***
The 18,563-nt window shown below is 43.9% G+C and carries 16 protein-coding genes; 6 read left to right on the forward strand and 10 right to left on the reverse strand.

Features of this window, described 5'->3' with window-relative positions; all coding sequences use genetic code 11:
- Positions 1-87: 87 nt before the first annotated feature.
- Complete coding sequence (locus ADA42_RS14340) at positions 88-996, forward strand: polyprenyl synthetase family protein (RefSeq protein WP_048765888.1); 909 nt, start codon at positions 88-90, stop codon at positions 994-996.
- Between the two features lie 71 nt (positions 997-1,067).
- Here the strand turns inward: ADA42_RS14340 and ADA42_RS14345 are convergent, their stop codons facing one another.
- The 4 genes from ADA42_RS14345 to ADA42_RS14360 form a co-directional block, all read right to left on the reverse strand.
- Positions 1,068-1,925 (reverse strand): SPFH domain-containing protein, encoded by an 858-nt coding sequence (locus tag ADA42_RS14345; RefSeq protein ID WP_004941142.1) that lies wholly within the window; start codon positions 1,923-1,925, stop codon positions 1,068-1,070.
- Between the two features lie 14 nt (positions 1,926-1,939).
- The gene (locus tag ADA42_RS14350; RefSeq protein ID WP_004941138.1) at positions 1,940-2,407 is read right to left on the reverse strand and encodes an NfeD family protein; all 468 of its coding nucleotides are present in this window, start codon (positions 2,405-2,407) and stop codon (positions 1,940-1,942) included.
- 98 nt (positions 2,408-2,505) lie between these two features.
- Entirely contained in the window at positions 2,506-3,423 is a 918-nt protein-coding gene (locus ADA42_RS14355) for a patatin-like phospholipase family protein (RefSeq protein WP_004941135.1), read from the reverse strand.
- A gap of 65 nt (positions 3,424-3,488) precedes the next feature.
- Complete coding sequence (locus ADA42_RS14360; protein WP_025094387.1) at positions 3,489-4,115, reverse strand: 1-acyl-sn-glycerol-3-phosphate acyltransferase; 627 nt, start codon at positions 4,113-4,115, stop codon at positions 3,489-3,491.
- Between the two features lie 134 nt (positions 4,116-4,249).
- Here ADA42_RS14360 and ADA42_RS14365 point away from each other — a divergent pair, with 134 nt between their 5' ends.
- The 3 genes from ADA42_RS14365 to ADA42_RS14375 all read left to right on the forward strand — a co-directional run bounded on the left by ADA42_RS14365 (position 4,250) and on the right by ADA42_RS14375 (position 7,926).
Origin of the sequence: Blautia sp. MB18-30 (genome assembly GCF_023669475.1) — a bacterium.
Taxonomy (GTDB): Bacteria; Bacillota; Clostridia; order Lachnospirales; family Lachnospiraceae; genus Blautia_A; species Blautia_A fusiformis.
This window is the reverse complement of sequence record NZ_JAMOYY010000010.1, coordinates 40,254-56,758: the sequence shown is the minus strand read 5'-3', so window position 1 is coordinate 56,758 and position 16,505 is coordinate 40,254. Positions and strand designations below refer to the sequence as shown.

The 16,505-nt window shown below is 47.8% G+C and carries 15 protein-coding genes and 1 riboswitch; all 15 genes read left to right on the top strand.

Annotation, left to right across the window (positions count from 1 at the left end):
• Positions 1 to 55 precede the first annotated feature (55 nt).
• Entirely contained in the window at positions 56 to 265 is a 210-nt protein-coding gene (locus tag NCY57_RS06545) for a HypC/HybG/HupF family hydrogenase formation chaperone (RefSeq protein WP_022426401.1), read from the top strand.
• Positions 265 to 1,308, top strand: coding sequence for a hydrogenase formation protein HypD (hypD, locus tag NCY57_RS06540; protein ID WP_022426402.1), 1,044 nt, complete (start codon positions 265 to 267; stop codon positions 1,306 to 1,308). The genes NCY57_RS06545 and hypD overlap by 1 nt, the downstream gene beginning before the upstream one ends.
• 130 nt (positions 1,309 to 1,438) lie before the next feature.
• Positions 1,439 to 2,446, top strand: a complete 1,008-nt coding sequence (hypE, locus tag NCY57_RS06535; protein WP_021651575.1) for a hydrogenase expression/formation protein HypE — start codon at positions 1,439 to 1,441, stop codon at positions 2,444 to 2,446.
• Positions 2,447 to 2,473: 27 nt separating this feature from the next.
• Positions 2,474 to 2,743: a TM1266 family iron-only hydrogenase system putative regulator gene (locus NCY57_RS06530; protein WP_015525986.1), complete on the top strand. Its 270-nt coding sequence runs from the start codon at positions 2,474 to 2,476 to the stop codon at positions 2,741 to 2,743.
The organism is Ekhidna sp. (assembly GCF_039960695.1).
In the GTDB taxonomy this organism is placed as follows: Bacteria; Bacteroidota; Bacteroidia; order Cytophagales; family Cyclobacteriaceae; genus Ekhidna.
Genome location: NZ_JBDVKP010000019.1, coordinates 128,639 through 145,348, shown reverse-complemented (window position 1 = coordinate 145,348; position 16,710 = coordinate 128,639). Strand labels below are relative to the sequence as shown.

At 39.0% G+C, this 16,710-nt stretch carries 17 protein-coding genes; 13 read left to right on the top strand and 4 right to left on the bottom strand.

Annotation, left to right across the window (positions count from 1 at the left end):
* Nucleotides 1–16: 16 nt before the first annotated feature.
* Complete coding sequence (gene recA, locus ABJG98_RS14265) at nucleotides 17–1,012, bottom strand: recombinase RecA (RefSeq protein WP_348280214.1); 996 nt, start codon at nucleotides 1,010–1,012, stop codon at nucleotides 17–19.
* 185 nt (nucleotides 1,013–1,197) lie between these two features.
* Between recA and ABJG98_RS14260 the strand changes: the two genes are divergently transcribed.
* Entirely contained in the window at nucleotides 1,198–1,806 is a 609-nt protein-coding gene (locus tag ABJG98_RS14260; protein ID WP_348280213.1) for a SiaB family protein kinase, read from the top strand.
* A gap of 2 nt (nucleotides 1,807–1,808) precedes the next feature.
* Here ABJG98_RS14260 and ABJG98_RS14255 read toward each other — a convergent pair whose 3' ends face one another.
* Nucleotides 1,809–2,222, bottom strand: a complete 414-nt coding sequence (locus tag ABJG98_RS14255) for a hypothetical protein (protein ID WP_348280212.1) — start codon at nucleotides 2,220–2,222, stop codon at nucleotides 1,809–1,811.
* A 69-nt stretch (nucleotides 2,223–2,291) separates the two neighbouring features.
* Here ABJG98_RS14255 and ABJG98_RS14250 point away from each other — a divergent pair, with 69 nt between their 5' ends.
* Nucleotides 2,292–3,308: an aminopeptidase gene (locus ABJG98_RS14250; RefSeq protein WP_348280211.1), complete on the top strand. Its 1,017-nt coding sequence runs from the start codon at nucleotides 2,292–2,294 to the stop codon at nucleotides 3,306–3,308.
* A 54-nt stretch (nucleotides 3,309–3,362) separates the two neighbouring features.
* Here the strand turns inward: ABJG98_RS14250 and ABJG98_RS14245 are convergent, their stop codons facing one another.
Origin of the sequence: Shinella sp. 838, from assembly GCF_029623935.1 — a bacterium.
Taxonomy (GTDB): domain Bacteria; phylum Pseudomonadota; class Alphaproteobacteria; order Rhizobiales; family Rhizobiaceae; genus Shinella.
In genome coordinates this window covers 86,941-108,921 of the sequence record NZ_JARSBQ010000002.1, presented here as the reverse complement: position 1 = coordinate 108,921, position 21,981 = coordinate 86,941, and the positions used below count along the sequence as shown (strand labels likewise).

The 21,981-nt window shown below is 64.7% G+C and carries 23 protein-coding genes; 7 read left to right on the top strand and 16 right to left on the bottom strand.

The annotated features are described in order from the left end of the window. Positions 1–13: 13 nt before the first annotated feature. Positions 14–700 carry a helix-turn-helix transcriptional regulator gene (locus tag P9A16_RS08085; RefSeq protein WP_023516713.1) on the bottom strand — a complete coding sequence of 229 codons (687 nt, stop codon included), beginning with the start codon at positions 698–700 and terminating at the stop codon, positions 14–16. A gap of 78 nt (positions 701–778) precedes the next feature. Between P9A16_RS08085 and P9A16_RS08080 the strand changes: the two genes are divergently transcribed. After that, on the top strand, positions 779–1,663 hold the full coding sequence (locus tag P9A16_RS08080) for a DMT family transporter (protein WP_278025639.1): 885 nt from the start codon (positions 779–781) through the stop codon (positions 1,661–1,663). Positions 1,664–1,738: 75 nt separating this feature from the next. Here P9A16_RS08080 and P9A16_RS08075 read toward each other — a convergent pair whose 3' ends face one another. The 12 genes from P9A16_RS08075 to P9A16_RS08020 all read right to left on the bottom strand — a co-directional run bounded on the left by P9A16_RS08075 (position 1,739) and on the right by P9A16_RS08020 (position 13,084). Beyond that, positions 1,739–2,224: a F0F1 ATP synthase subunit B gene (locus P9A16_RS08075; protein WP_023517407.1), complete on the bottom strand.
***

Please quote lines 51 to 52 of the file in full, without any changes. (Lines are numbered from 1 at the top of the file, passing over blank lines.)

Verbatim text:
The 21,981-nt window shown below is 64.7% G+C and carries 23 protein-coding genes; 7 read left to right on the top strand and 16 right to left on the bottom strand.

The annotated features are described in order from the left end of the window. Positions 1–13: 13 nt before the first annotated feature. Positions 14–700 carry a helix-turn-helix transcriptional regulator gene (locus tag P9A16_RS08085; RefSeq protein WP_023516713.1) on the bottom strand — a complete coding sequence of 229 codons (687 nt, stop codon included), beginning with the start codon at positions 698–700 and terminating at the stop codon, positions 14–16. A gap of 78 nt (positions 701–778) precedes the next feature. Between P9A16_RS08085 and P9A16_RS08080 the strand changes: the two genes are divergently transcribed. After that, on the top strand, positions 779–1,663 hold the full coding sequence (locus tag P9A16_RS08080) for a DMT family transporter (protein WP_278025639.1): 885 nt from the start codon (positions 779–781) through the stop codon (positions 1,661–1,663). Positions 1,664–1,738: 75 nt separating this feature from the next. Here P9A16_RS08080 and P9A16_RS08075 read toward each other — a convergent pair whose 3' ends face one another. The 12 genes from P9A16_RS08075 to P9A16_RS08020 all read right to left on the bottom strand — a co-directional run bounded on the left by P9A16_RS08075 (position 1,739) and on the right by P9A16_RS08020 (position 13,084). Beyond that, positions 1,739–2,224: a F0F1 ATP synthase subunit B gene (locus P9A16_RS08075; protein WP_023517407.1), complete on the bottom strand.